ne of the major obligations of the packaging R&D function is to help manage, identify, and mitigate all of the risk areas in a project, one by one. The goal isn’t to eliminate risk; rather it’s to decide which risks are worth taking and how best to mitigate them. With the excitement and momentum of bringing newly developed disruptive innovations, new materials, and new package formats to market with pace, there’s a need to continuously balance the risk of the first to market win against the potential price of commercial market failure.
1. Test the waters.
There are as many approaches to market-testing new packages as there are companies. One well-known retailer, for instance, skips consumer testing entirely when launching new private-label packaging. Instead, it just launches new packages. The package’s success or failure in the marketplace is the test. Another consumer packaged goods company purposely invents temporary brands to test new concepts without risking any damage to the real brand’s equity. If the package format succeeds, the temporary brand is replaced with the actual brand. Many large brand owners have the luxury of testing out new packaging ideas in foreign markets. The risks on the downside are much less, and there’s less self-cannibalization of the parent brand. To help manage risk, some brand owners elect to perform a test market, ahead of moving forward with a national launch.
A trending method captured in “The Lean Startup” book by Eric Ries’ is to utilize validated learning—meaning learn more about what the consumer actually wants and create what is called a “minimum viable product” (MVP). The MVP is a prototype concept of the final product and has deficiencies, imperfections, flaws, unknown challenges, and takes a fraction of the time to develop than a polished final product. From that validated learning method, you may decide to “persevere” through launch or “pivot” your product concept with a change in direction or simply stopping work. Credit- Taken from Eric Ries’ best selling book “The Lean Startup”.
2. Proceed slowly, with confidence.
When trying new or unproven technologies, find similar examples that make a strong case for experimentation. Precedents can encourage relaxing standards with risk mitigations, or at least strict adherence to past practices, in the name of innovation. The best advice is to build in time to work through any risk areas that could: have unforeseen kinks, need incremental trials or testing, require DOE’s to assemble appropriate data sets, require support from a Subject Matter Expert (SME).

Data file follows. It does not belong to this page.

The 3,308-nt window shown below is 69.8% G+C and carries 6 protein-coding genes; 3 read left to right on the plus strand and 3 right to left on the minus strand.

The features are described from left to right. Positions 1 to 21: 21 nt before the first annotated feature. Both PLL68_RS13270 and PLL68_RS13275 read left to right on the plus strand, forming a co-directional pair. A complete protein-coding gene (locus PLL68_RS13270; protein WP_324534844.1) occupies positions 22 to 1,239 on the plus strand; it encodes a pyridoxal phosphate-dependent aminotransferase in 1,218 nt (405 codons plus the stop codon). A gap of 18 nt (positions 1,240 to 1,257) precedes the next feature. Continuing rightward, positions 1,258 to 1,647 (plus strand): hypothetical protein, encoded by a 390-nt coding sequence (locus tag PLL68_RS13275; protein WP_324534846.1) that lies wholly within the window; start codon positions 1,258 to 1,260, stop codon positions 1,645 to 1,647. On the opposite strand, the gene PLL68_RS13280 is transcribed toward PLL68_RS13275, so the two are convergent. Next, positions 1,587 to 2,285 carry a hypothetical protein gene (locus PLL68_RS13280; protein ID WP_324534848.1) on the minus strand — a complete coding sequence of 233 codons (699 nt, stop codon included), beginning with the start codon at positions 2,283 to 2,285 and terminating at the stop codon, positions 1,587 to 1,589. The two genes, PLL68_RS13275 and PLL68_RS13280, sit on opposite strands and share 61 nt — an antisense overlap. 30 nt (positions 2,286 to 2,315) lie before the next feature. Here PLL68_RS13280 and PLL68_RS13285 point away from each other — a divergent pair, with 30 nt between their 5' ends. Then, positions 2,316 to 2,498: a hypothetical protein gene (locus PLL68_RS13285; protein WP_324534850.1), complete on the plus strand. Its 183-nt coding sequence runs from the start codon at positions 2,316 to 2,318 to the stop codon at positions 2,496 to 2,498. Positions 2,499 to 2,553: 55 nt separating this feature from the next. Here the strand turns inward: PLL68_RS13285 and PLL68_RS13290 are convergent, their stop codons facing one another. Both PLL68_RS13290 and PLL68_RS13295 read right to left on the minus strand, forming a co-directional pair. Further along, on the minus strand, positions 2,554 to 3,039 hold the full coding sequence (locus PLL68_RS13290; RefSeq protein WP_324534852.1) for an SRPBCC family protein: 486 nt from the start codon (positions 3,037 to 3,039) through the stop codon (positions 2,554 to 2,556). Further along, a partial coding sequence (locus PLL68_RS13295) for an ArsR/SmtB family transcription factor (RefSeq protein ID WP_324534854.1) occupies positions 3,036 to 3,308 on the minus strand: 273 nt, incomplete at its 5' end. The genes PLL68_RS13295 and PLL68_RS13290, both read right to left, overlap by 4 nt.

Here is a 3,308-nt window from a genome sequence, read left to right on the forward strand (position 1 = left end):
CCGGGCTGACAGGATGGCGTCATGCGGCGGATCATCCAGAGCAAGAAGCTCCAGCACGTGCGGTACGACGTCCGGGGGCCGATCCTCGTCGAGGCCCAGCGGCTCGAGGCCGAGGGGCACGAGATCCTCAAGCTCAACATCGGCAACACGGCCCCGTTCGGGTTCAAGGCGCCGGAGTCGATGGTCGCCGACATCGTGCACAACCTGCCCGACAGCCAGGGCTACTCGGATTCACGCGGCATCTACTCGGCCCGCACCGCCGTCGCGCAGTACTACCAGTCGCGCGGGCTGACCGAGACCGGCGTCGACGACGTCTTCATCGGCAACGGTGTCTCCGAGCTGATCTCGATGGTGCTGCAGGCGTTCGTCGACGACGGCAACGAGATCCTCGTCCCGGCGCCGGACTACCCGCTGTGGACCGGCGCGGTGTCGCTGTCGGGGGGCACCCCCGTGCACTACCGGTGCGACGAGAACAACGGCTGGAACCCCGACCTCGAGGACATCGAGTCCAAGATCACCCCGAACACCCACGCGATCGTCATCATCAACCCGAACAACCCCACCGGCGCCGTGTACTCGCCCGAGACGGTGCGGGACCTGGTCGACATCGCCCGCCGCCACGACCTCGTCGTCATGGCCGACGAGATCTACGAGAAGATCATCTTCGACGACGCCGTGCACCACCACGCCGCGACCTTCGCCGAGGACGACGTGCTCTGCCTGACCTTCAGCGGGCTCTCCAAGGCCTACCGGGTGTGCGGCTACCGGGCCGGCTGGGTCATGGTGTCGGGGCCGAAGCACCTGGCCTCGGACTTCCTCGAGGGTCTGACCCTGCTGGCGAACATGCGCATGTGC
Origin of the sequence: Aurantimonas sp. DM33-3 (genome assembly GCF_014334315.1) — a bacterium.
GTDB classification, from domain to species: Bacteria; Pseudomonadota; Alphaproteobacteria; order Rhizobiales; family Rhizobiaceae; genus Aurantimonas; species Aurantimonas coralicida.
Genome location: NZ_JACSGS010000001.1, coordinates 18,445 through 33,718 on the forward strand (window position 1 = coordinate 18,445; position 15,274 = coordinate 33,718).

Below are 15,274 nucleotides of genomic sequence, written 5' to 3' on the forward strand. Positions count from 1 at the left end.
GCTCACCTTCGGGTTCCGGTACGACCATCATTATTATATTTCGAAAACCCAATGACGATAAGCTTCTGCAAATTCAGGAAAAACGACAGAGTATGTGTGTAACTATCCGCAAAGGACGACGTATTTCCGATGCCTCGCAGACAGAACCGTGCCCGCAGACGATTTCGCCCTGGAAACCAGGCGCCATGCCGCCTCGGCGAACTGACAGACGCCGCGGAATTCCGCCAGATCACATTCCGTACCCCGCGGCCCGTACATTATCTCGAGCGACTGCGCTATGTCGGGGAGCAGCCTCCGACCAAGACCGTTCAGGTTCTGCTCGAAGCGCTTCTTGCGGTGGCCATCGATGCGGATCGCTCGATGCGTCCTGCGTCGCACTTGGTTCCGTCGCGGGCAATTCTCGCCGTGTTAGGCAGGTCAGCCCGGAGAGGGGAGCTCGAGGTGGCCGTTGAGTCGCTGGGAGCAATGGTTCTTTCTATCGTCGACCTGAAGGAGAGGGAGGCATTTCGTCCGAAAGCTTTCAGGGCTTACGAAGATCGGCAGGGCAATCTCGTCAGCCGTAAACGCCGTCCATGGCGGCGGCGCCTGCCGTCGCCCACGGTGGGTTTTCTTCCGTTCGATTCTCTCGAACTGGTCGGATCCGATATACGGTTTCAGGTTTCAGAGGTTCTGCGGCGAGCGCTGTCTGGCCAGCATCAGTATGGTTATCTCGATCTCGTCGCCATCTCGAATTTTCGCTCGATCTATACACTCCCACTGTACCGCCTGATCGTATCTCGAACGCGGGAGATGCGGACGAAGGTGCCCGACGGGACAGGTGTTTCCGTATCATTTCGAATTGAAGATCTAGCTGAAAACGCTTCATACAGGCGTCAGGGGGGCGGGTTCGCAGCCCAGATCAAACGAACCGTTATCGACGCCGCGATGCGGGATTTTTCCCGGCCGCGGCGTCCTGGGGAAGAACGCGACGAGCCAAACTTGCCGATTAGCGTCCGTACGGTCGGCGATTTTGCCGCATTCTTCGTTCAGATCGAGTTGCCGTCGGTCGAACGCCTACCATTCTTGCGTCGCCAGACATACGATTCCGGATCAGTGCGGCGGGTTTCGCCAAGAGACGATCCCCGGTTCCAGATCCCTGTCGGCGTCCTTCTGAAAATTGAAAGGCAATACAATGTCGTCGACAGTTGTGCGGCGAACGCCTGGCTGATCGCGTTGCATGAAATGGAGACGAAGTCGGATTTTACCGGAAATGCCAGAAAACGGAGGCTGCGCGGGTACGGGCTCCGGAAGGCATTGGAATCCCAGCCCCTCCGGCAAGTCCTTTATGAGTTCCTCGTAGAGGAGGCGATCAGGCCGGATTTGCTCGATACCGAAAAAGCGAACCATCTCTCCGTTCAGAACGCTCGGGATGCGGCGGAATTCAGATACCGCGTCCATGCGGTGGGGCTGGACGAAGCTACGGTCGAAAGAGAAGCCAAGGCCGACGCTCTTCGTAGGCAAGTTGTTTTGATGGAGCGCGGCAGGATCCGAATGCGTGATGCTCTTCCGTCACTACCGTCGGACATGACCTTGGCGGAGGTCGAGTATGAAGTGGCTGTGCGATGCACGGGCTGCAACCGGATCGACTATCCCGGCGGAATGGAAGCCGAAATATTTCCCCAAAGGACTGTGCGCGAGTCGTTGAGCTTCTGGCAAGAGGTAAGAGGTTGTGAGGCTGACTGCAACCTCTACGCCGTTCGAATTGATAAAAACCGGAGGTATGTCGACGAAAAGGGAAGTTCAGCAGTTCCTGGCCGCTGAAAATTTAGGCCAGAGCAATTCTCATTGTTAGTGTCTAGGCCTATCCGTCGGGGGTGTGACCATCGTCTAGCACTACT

3. Compare apples to apples.
Comparing a promising new technology to a mature one that’s had 30 years of cost engineered out of it is unrealistic. New technology always has inherent risks that may or may not be known or solved yet. Balance the risk against the benefits.
4. Find a receptive audience.
Which companies are most likely to blaze a trail? Innovative packaging formats are often implemented by small start-ups, or a manufacturing company looking to create disruptive technology for a competitive edge, or entrepreneurial CPG concerns. This seems to be a byproduct of their agility. It’s easier for a small company to change a packaging or marketing strategy. There’s less to lose and more to gain by taking market share from a larger CPG counterpart. When the proverbial David fells a large CPG Goliath, it’s often because the large firm was unable to bend its infrastructure and older capital assets to the will of a new, large-scale packaging change.
5. Leverage your position.
At the same time, the most powerful innovators in the marketplace are often at the top—or approaching the top—of their field. Many of them can be working on similar ideas, but only one can be first to market. How do they commercialize an innovation quickly? By allowing some risk-taking to coexist with all the research, data, and analysis. Every year, many of the best-planned new products fail. When failure happens, learn from it.
6. Embrace your ambition.
Whether small start-up or established leader, however, the common thread among those that innovate is that they are driven to do so, and willing to take balanced risks in order to reap the rewards. They don’t follow trends so much as make them, because it’s impossible to lead if you’re following—or to be original if you’re copying. Those companies with the ability to drive the market seem to have innovation embedded in their corporate culture. They understand that playing it safe can result in a failure much more devastating than packaging missteps. That is, having your competitors pass you by.